Here in France it is manditory. Everything shuts, except restaurants, from 12 til 2pm Monday to Friday even supermarkets. The workers seem to be less tired at the end of the day as most take at least an hour for a 3 course lunch.

  • rate this
    0

    Comment number 28.

    Teachers are generally lucky to get a lunch break. By the time you've dealt with behaviour issues, done duties or lunchtime clubs, set things up for your lessons in the afternoon, etc, it's usually a case of wolfing down a sandwich wherever you can. I guess that's par for the course though, we do get 12 weeks holiday a year to make up for it.....

  • rate this
    +3

    Comment number 27.

    I work in a supermarket. Years ago, 1 hour breaks used to be the norm. Now supermarket chains have found they make more money by forcing people to eat meals in 1/2 including time to travel to the canteen and toilet breaks. Managers and section leaders have thier phones on them to take calls from the shopfloor in spite of any law to contrary. If challenged they say its the only way to move forward.

  • rate this
    +2

    Comment number 26.

    I used to regularly skip lunch when I worked for a busy publishing company. I ended up with stomach problems - possibly a combination of stress, caffeine, and working on an empty stomach. I'd never risk my health again for an employer!

  • rate this
    +3

    Comment number 25.

    My employer is about one step away from installing IV drips and catheters at our desks so we don've have to move. There's nowhere to eat lunch except your desk so you're forced into it. It's a pretty sad state of affairs but most employers just want to work you until you drop these days. Even those who claim to care about their staff.

  • rate this
    +4

    Comment number 24.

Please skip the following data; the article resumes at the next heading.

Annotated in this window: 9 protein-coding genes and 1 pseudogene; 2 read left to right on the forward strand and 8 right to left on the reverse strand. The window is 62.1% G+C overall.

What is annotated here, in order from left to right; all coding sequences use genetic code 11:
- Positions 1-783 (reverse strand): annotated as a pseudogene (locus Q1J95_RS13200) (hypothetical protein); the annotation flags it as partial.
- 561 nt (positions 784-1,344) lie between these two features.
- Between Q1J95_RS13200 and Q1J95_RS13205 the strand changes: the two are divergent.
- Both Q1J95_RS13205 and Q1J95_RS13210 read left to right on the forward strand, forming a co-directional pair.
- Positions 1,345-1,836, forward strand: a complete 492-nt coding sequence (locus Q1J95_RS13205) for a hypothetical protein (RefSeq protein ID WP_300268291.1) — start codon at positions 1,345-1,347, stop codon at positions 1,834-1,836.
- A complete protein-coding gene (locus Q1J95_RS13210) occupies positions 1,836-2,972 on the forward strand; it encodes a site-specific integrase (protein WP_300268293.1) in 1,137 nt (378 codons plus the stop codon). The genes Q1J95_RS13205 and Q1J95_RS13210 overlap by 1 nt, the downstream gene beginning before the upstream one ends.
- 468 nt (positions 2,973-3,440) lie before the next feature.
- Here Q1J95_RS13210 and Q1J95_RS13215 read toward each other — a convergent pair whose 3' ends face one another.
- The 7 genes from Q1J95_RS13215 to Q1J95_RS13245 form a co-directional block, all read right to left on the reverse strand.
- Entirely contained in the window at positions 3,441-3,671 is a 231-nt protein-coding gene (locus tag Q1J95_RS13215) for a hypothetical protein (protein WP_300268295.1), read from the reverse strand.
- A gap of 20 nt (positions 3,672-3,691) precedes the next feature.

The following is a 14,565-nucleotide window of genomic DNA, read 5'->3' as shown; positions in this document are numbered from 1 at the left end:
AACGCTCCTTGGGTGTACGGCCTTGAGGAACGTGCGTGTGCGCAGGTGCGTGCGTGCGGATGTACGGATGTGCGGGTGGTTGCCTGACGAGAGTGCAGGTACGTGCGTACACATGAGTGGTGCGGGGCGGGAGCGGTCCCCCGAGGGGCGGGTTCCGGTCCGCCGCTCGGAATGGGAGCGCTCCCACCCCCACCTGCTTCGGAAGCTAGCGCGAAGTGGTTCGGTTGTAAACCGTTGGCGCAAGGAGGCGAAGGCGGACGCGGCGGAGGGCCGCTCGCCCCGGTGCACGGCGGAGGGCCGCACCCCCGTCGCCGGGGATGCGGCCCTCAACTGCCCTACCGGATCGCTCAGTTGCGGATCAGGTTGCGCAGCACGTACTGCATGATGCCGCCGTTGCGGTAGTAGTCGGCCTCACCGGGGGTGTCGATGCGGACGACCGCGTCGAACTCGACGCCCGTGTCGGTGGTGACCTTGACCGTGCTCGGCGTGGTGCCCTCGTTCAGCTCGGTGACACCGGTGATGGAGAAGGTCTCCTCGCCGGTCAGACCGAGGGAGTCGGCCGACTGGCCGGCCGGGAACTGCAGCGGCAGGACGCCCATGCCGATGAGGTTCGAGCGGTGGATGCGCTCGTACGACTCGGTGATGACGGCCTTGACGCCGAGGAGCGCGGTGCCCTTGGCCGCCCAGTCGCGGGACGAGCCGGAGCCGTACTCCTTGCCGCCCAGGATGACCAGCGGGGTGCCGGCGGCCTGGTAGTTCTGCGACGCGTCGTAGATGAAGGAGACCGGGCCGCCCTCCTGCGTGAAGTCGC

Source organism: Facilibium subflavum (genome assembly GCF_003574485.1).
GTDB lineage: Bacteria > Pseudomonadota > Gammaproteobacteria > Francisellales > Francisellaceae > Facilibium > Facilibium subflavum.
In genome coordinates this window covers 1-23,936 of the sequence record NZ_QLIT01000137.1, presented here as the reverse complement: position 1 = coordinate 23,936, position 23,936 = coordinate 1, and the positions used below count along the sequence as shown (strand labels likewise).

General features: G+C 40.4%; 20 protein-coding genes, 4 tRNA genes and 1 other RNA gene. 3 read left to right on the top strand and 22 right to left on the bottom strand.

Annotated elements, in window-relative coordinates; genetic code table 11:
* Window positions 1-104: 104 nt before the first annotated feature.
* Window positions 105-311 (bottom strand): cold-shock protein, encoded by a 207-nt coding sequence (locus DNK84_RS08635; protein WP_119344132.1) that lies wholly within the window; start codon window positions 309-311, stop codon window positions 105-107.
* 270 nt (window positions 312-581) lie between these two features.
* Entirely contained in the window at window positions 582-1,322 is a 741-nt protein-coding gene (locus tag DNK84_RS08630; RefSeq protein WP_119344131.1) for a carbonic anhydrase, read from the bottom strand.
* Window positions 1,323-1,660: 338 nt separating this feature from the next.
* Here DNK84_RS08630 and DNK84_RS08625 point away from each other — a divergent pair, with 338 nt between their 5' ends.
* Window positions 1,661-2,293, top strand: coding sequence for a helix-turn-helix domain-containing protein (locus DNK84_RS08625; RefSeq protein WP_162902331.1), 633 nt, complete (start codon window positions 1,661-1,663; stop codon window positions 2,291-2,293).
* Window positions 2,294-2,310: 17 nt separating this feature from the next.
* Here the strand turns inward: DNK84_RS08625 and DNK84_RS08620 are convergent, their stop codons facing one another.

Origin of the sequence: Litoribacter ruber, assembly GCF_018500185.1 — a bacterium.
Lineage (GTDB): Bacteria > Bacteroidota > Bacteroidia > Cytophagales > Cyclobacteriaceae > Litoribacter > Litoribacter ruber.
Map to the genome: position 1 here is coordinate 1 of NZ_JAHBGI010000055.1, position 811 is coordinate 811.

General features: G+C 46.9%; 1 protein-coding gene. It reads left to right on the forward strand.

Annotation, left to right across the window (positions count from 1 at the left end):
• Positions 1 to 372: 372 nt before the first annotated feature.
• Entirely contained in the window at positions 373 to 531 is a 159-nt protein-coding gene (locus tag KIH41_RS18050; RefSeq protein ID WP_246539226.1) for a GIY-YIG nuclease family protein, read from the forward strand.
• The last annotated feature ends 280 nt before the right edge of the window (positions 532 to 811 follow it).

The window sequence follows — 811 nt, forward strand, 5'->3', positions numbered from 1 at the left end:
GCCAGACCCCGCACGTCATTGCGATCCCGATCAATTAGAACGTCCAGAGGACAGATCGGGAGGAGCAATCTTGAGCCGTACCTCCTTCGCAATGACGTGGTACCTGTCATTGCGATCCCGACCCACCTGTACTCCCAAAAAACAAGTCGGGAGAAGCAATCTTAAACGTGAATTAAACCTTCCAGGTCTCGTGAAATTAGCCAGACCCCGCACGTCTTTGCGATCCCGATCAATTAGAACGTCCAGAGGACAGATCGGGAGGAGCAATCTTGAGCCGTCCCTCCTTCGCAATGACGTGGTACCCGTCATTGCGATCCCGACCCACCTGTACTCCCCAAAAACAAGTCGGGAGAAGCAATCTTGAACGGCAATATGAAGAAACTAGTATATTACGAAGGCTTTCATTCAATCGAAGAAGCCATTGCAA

Lunch breaks taken at desks browsing on line often bleed into normal working hours and work bleeds into the lunchtime. Overall effect is of no mental or physical break. If folk are office based and are paid to do a job i.e. not by the hour, then so long as they do the job efficiently let them organise their time within core constraints. Some days long lunch and exercise, some days working lunch.

  • rate this
    0

    Comment number 23.

    Most of the time I'm working from home, consequently I find myself talking a walk instead of lunching and having a slightly earlier evening meal instead. My waste line is all the better for it.

    When working in an office there's a feeling I must lunch, how can everyone else be wrong? But really there's no need if you're working in an office. A good breakfast and evening meal is all you need.

  • rate this
    +1

    Comment number 22.

    This is rather topical today being Friday and all that, half my office and indeed most of the City of London will be in the boozer from 13:00-16:00 so if anything 90 minutes is too short a break! You would barely have time to get wobbly at the rate.

  • rate this
    0

    Comment number 21.

    That's great. But aside from the fact there's nowhere to go on my lunch - our office is a converted barn in the middle of the countryside, with no staff room - as a small customer service business we just do not have the staff or time to give everyone 90 minutes. 2 staff currently get 60minutes (12:30-1:30 & 14:00-15:00) - the rest of us have to cover for them.

  • rate this
    +1

    Comment number 20.

    Sadly even the French are cutting back on the time spent on lunch. A long lunch break is so much more civilised than a snatched sandwich at your desk.
    And I love those old sitcoms, like Butterflies, where they come home daily to lunch.

  • rate this
    +2

    Comment number 19.